One More and We’ve Got Steak Sauce

I was checking my e-mail this morning and saw I had a message from one of my friends on Facebook. As usual, I click on the link within the e-mail to take me directly to that message on Facebook’s site. However, this time my web browser didn’t open up to Facebook. It took me to some strange site with a numeric address. After a few seconds I realized I had been the victim of a malware attack. Lucky for me, I use a Mac so the attack was useless on my computer. I noticed that a Windows EXE file had been downloaded, so out of curiosity, I scanned the file using ClamAV for Mac and it identified it as the Koobface worm. A little research on Google found that a new variety of the Koobface worm had just started making the rounds the day before. One article stated that this was the 56th variant of the Koobface worm. An astute commenter noted that one more and we’d have 57 varieties, just like Heinz. Heinz 57, of course, is their famous steak sauce.

More importantly, this latest example of a Windows vulnerability highlights just how risky it is to use a Windows-based computer in today’s world. If my computer were running Windows, I could have easily gotten infected this morning. It would have depended on whether or not my anti-virus software was completely up-to-date and/or if other security measures in place were able to stop this worm. Apparently, enough users out there aren’t well protected enough for this worm to be spreading like it is. Those that consider themselves technical “elite” will chide me for falling for this e-mail, and I probably should have noticed that the message was a little suspiscious. But honestly, why should I have to ensure that my computer has constantly updated multiple layers of security and always be viligant that the next e-mail message I open may hold impending doom? I shouldn’t – and long ago I made the conscious decision to not put up with it.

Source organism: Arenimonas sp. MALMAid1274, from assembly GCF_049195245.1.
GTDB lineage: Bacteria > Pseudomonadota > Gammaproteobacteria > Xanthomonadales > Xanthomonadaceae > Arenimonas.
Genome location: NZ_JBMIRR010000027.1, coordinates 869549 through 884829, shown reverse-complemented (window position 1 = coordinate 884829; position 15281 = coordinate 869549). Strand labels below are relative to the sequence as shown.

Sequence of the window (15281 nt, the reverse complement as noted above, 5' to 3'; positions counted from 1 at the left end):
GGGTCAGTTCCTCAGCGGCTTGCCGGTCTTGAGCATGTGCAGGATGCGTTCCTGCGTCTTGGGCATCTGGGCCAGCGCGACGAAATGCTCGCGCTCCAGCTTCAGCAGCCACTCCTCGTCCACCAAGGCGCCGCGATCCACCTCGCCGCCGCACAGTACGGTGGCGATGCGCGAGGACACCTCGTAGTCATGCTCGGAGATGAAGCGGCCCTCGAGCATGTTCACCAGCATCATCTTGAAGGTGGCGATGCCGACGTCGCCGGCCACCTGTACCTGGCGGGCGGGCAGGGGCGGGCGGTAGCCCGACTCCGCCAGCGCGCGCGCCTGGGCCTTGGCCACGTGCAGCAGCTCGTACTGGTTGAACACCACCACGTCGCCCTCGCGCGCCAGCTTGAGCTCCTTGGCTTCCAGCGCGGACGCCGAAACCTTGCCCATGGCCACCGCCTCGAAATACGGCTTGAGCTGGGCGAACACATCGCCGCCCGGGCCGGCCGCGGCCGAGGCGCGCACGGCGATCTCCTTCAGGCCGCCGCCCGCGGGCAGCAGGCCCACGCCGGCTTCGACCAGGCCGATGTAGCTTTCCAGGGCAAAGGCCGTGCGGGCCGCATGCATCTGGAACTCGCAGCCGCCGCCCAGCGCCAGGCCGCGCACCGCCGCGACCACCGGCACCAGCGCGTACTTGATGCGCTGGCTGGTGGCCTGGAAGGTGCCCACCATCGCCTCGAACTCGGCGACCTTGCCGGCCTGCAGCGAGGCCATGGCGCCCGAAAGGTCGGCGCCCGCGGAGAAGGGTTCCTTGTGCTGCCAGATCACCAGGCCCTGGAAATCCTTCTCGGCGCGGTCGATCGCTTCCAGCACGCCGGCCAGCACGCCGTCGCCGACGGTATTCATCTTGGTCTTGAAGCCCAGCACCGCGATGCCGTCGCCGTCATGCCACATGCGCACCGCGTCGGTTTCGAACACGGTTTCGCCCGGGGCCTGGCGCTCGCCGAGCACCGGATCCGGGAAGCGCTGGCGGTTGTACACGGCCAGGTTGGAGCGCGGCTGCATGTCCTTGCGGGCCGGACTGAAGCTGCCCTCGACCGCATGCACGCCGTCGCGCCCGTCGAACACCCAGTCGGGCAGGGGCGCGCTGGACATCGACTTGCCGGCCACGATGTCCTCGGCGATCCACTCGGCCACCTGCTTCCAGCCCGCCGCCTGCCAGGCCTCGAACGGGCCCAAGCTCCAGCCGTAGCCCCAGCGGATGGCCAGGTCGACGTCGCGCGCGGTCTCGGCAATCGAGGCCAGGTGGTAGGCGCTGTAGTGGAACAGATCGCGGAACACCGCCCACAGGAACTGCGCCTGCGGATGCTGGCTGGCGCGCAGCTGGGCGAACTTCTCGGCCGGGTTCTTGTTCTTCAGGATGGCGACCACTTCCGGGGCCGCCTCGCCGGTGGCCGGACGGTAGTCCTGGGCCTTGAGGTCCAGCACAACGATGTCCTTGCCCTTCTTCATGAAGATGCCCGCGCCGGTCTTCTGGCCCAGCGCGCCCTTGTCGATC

Which brings us to the crux of this article. Increasingly, it seems more and more people are making the decision to not put up with it anymore and switching to the Mac (including, today, that poor Facebook friend who sent me the worm). After the unmitigated disaster that Windows Vista has been for Microsoft, the company has quickly moved to bring out the next version of their operating system as soon as possible. They’ve also spent a lot of money on advertising trying to distance themselves from the “Vista” name and simultaneously undo the momentum that Apple’s “Get a Mac” campaign has generated for Macintosh sales.

This is curious, given that Microsoft still holds approximately 90% marketshare vs. Apple’s approximate 10%. True, Apple’s share is currently about double of their previous historical best, but the desparate nature of Microsoft’s ad campaigns seems out of place here. It’s as if they know something we don’t know and have a reason to be scared. Perhaps Microsoft feels their future hangs in the balance with the release of Windows 7. Regardless of what they really think, they are doing a great job of developing the perception that they are betting the farm on Windows 7. And as the old saying goes, perception is reality.

The problem is that as much as Microsoft tries hard to distance itself from Vista, every time a new virus or malware hits the news, it’s yet another reminder that Windows is not secure. And similarly to many political races, it could be this issue and this issue alone that determines the final outcome. Microsoft claims they are shooting for a Windows 7 release by the end of this year. So until then, we shall see …